Deadline is 27 February 2009.  Please apply for the position through the website at

and search under position numbers:

Biological Science Technician (Wildlife)
Temp/Full Time
WR-2009-0227 (San Diego)
WR-2009-0226 (Irvine)

For more information contact:

Adam Backlin
US Geological Survey, San Diego Field Station
4727 Portola Parkway, Bldg C
Irvine, CA 92620
(714) 508-4702

Posted by wendellsfrogblog at 9:47 PM EST
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Metter Memorial Grants
Mood:  sharp
Topic: Out in the Field

The Center for North American Herpetology
Lawrence, Kansas
25 February 2009

Deadline Extended Until 30 March 2009

Dean E. (Doc) Metter (1932-2001) was a long-time member of the biology faculty at the
University of Missouri-Columbia, where he taught zoology, comparative anatomy,
evolution, and herpetology. A believer in putting knowledge to the test in the field, Doc
provided frequent opportunities for students to engage in fieldwork. In addition, he
frequently assisted his graduate students as they ventured out to collect data. Doc was a
co-founder of the Bobby Witcher Society, the legacy of which is a scholarship fund. For
many years, the interest earned served to reward outstanding herpetology students who
intended to continue their education and seek a career in vertebrate biology. That fund
now serves a similar purpose by honoring Doc's memory while helping to fund the SSAR-
administered Dean E. Metter Memorial Award.

The purpose of the Award is: (1) to honor the memory of Dean E. Metter; (2) to encourage
students to pursue field research in herpetology; and (3) to facilitate field research in
herpetology by providing funds for relevant expenses.

Grants made from the award will be no less than $300 and no more than $1,000. Efforts
will be made to fund as many eligible proposals as possible.

Applicants must be currently enrolled as an undergraduate or graduate student in an
accredited college or university and be conducting field-based research in herpetology.
This research may occur anywhere in the world, but priority will be given to research
conducted in the state of Missouri.

Expenses eligible for funding include: (1) travel expenses (e.g., mileage, airfare) associated
with the field research project; and (2) equipment for field-based research (e.g., materials
for drift fences, traps, etc.). Funds may not be used for salaries or any other personnel
expenses, travel to meetings, equipment or supplies for laboratory-based research (even if
applicable to the project), or overhead or indirect costs.

The following criteria will be used to make awards:

A. Scientific merit of the proposed project:

B. Nature of the proposed project; priority will be given, in order, to proposals that fall into
the following categories:

1. Natural history studies (e.g., habitat utilization, life tables, demography, reproductive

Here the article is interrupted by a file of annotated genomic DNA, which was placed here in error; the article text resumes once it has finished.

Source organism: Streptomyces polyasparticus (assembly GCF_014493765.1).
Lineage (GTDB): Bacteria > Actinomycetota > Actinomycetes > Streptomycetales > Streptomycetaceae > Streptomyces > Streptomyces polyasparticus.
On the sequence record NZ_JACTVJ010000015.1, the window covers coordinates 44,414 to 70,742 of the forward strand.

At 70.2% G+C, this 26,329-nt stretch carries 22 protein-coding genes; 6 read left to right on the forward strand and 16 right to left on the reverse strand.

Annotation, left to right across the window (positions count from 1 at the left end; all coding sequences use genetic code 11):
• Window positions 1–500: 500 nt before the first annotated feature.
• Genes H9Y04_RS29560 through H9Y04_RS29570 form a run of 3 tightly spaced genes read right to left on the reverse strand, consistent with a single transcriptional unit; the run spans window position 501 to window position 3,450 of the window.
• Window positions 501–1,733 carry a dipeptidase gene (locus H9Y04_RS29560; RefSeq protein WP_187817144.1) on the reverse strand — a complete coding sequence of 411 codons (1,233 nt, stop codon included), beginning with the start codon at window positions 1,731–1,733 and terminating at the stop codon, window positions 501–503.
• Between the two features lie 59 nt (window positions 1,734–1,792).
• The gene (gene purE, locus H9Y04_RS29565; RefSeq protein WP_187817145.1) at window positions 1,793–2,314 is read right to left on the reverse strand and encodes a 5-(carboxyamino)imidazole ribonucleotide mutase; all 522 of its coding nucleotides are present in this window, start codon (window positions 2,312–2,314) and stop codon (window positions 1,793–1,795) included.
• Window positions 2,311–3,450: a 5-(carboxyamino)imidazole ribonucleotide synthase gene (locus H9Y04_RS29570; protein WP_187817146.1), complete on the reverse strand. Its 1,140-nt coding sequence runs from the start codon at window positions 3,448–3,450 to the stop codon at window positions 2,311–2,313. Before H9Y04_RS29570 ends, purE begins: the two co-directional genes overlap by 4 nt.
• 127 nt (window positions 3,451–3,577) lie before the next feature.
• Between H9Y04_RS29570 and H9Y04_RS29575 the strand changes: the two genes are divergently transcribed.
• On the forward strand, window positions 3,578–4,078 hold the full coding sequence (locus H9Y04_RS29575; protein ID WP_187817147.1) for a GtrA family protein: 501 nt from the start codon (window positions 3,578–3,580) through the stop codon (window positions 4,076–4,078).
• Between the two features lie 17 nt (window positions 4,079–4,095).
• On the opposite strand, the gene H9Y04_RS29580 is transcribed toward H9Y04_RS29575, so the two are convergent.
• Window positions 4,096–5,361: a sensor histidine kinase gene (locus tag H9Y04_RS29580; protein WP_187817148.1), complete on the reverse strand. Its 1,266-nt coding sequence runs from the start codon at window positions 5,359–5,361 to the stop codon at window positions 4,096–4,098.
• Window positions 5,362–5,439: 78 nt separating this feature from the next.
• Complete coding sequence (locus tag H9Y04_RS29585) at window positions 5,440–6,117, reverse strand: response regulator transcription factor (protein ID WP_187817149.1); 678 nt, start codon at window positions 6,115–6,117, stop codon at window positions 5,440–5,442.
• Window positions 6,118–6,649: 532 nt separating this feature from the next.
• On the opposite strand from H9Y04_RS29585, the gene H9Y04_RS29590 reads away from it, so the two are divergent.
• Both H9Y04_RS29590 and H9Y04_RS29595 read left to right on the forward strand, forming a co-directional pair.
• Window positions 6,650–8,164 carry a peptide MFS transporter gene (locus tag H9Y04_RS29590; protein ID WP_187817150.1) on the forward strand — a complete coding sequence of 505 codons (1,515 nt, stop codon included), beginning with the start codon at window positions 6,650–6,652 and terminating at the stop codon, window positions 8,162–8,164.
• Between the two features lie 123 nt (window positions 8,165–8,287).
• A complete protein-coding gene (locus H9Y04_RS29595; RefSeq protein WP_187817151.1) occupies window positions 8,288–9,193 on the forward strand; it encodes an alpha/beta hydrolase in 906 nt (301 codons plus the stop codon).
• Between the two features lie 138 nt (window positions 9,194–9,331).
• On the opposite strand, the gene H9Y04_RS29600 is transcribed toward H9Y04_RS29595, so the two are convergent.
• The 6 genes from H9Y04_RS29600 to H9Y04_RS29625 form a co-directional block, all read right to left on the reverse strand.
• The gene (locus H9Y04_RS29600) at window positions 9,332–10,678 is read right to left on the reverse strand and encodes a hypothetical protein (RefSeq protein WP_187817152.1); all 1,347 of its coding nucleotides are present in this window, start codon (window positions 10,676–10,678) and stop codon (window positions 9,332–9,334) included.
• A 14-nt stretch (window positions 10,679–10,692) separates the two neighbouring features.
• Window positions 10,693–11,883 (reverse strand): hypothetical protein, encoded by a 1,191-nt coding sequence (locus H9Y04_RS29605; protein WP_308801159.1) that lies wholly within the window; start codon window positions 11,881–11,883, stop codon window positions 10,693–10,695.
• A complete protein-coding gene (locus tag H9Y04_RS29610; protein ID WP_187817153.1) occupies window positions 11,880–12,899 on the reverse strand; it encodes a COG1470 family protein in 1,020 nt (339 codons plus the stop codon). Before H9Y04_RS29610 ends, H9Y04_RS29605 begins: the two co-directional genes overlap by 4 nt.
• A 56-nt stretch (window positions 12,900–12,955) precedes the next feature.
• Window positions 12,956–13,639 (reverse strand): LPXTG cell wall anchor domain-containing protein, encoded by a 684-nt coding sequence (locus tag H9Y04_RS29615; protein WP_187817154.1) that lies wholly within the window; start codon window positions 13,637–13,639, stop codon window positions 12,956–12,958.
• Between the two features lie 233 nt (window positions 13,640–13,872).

strategies, behavior).
2. Functional morphology (i.e., relationships between structure and function, particularly
as these relate to natural history parameters).
3. Biogeographic studies, including elucidation of biodiversity in a given area (e.g.,
regional or national biotic surveys), efforts to determine historical events leading to
current distribution patterns, and effects resulting from introductions of alien species.
4. Evolutionary studies (establishing phylogenies based on morphological or genetic
5. Other.

C. Relevance of the field component to the overall execution of the proposed project.

In keeping with the Society's goal of encouraging participation by the broadest possible
community, preference may be given to individuals who might not have access to other
funding sources. All applicants must be members of the SSAR. Past recipients of an SSAR
GIH award in any category are not eligible for this award. Each proposal must include the

(A) TITLE PAGE giving the title of the project, the name, mailing address, office and home
telephone numbers and, if possible, fax number and e-mail address of the applicant. The
title page should include a statement indicating that applicants "will comply with all
applicable permit regulations, and adhere to all appropriate animal care guidelines in the
course of conducting funded projects."

(B) BACKGROUND AND OBJECTIVES of the proposed project.

(C) METHODS for carrying out the project.

(D) COMPLETE PROJECT BUDGET (indicating for which expenses support is being solicited),
including a listing of all current and pending support for the project.

(E) BRIEF RESUME of the applicant.

(F) LETTER OF SUPPORT from the research advisor, which also will serve to confirm
enrollment at an accredited institution. The proposal must be typed, double spaced, and
must not exceed 1,200 words, excluding title page, literature cited, CV (resume), and